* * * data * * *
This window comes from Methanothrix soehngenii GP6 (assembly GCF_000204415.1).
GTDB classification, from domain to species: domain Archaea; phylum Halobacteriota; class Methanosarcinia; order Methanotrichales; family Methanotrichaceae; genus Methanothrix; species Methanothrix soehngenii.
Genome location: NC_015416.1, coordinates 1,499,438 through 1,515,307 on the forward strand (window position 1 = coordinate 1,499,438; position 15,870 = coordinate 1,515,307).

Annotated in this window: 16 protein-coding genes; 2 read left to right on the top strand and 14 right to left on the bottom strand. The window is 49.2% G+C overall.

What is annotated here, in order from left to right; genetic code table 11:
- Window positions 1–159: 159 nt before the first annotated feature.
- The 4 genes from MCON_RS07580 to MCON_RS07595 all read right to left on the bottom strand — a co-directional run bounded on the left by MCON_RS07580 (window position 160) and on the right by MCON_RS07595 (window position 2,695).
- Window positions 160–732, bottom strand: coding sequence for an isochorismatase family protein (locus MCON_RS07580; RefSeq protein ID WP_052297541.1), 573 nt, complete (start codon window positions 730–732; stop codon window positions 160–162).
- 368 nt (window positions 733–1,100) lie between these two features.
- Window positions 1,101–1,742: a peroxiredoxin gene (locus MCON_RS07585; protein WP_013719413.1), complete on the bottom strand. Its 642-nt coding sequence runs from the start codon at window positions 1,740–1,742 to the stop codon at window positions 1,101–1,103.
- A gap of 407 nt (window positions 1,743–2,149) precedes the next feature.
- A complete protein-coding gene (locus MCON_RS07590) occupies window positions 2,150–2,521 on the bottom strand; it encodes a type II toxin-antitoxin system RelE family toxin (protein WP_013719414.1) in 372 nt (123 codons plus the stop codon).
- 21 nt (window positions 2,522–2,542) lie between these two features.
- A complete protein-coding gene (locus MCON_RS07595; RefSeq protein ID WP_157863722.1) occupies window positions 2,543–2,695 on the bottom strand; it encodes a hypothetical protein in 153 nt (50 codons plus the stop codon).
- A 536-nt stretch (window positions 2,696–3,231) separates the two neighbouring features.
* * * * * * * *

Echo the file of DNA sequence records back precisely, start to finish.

This window comes from Methanothrix soehngenii GP6 (assembly GCF_000204415.1).
GTDB classification, from domain to species: domain Archaea; phylum Halobacteriota; class Methanosarcinia; order Methanotrichales; family Methanotrichaceae; genus Methanothrix; species Methanothrix soehngenii.
Genome location: NC_015416.1, coordinates 1,499,438 through 1,515,307 on the forward strand (window position 1 = coordinate 1,499,438; position 15,870 = coordinate 1,515,307).

Annotated in this window: 16 protein-coding genes; 2 read left to right on the top strand and 14 right to left on the bottom strand. The window is 49.2% G+C overall.

What is annotated here, in order from left to right; genetic code table 11:
- Window positions 1–159: 159 nt before the first annotated feature.
- The 4 genes from MCON_RS07580 to MCON_RS07595 all read right to left on the bottom strand — a co-directional run bounded on the left by MCON_RS07580 (window position 160) and on the right by MCON_RS07595 (window position 2,695).
- Window positions 160–732, bottom strand: coding sequence for an isochorismatase family protein (locus MCON_RS07580; RefSeq protein ID WP_052297541.1), 573 nt, complete (start codon window positions 730–732; stop codon window positions 160–162).
- 368 nt (window positions 733–1,100) lie between these two features.
- Window positions 1,101–1,742: a peroxiredoxin gene (locus MCON_RS07585; protein WP_013719413.1), complete on the bottom strand. Its 642-nt coding sequence runs from the start codon at window positions 1,740–1,742 to the stop codon at window positions 1,101–1,103.
- A gap of 407 nt (window positions 1,743–2,149) precedes the next feature.
- A complete protein-coding gene (locus MCON_RS07590) occupies window positions 2,150–2,521 on the bottom strand; it encodes a type II toxin-antitoxin system RelE family toxin (protein WP_013719414.1) in 372 nt (123 codons plus the stop codon).
- 21 nt (window positions 2,522–2,542) lie between these two features.
- A complete protein-coding gene (locus MCON_RS07595; RefSeq protein ID WP_157863722.1) occupies window positions 2,543–2,695 on the bottom strand; it encodes a hypothetical protein in 153 nt (50 codons plus the stop codon).
- A 536-nt stretch (window positions 2,696–3,231) separates the two neighbouring features.